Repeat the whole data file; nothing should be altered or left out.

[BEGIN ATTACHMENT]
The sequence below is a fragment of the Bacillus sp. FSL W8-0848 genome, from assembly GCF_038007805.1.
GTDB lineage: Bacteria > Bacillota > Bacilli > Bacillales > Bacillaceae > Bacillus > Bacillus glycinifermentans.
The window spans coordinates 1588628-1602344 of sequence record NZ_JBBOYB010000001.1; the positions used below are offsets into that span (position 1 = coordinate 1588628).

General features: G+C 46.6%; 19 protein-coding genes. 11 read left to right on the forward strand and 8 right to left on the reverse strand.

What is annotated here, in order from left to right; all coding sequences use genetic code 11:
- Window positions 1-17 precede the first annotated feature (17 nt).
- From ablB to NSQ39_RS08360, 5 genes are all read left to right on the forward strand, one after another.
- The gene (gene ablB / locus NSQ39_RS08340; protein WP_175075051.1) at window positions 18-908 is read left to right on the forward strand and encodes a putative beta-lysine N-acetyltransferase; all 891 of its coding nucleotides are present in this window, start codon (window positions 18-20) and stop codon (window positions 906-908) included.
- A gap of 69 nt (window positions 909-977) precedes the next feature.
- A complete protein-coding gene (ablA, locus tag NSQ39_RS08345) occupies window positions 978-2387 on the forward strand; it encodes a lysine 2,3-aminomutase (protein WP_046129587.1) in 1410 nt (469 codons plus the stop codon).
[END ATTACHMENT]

The sequence below is a fragment of the Bacillus sp. FSL W8-0848 genome, from assembly GCF_038007805.1.
GTDB lineage: Bacteria > Bacillota > Bacilli > Bacillales > Bacillaceae > Bacillus > Bacillus glycinifermentans.
The window spans coordinates 1588628-1602344 of sequence record NZ_JBBOYB010000001.1; the positions used below are offsets into that span (position 1 = coordinate 1588628).

General features: G+C 46.6%; 19 protein-coding genes. 11 read left to right on the forward strand and 8 right to left on the reverse strand.

What is annotated here, in order from left to right; all coding sequences use genetic code 11:
- Window positions 1-17 precede the first annotated feature (17 nt).
- From ablB to NSQ39_RS08360, 5 genes are all read left to right on the forward strand, one after another.
- The gene (gene ablB / locus NSQ39_RS08340; protein WP_175075051.1) at window positions 18-908 is read left to right on the forward strand and encodes a putative beta-lysine N-acetyltransferase; all 891 of its coding nucleotides are present in this window, start codon (window positions 18-20) and stop codon (window positions 906-908) included.
- A gap of 69 nt (window positions 909-977) precedes the next feature.
- A complete protein-coding gene (ablA, locus tag NSQ39_RS08345) occupies window positions 978-2387 on the forward strand; it encodes a lysine 2,3-aminomutase (protein WP_046129587.1) in 1410 nt (469 codons plus the stop codon).